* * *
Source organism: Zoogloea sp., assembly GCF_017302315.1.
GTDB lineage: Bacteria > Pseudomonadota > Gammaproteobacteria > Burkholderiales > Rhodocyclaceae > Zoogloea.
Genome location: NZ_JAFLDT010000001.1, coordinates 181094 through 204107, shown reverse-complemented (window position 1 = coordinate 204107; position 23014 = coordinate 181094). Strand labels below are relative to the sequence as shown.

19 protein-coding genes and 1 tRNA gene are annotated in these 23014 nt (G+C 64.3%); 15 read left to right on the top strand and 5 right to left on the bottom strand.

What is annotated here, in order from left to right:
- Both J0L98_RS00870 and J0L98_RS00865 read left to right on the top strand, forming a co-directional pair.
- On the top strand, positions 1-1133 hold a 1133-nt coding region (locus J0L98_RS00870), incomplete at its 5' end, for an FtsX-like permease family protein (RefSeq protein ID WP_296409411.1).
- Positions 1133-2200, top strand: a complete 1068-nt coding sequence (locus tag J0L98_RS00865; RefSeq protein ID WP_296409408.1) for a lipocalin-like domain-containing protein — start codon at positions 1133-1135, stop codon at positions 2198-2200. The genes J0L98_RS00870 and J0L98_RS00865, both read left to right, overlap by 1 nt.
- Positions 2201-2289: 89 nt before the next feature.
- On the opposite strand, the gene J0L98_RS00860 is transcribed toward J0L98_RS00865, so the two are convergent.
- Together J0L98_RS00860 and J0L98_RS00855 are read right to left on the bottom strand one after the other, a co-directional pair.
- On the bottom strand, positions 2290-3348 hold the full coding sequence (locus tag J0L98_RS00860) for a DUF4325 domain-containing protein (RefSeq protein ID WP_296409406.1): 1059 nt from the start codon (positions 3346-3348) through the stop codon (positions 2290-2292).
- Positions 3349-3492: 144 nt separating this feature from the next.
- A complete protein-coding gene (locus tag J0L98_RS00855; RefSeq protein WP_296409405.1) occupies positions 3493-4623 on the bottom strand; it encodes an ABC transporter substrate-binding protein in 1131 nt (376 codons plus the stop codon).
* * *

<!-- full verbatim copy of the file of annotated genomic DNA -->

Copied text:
Source organism: Zoogloea sp., assembly GCF_017302315.1.
GTDB lineage: Bacteria > Pseudomonadota > Gammaproteobacteria > Burkholderiales > Rhodocyclaceae > Zoogloea.
Genome location: NZ_JAFLDT010000001.1, coordinates 181094 through 204107, shown reverse-complemented (window position 1 = coordinate 204107; position 23014 = coordinate 181094). Strand labels below are relative to the sequence as shown.

19 protein-coding genes and 1 tRNA gene are annotated in these 23014 nt (G+C 64.3%); 15 read left to right on the top strand and 5 right to left on the bottom strand.

What is annotated here, in order from left to right:
- Both J0L98_RS00870 and J0L98_RS00865 read left to right on the top strand, forming a co-directional pair.
- On the top strand, positions 1-1133 hold a 1133-nt coding region (locus J0L98_RS00870), incomplete at its 5' end, for an FtsX-like permease family protein (RefSeq protein ID WP_296409411.1).
- Positions 1133-2200, top strand: a complete 1068-nt coding sequence (locus tag J0L98_RS00865; RefSeq protein ID WP_296409408.1) for a lipocalin-like domain-containing protein — start codon at positions 1133-1135, stop codon at positions 2198-2200. The genes J0L98_RS00870 and J0L98_RS00865, both read left to right, overlap by 1 nt.
- Positions 2201-2289: 89 nt before the next feature.
- On the opposite strand, the gene J0L98_RS00860 is transcribed toward J0L98_RS00865, so the two are convergent.
- Together J0L98_RS00860 and J0L98_RS00855 are read right to left on the bottom strand one after the other, a co-directional pair.
- On the bottom strand, positions 2290-3348 hold the full coding sequence (locus tag J0L98_RS00860) for a DUF4325 domain-containing protein (RefSeq protein ID WP_296409406.1): 1059 nt from the start codon (positions 3346-3348) through the stop codon (positions 2290-2292).
- Positions 3349-3492: 144 nt separating this feature from the next.
- A complete protein-coding gene (locus tag J0L98_RS00855; RefSeq protein WP_296409405.1) occupies positions 3493-4623 on the bottom strand; it encodes an ABC transporter substrate-binding protein in 1131 nt (376 codons plus the stop codon).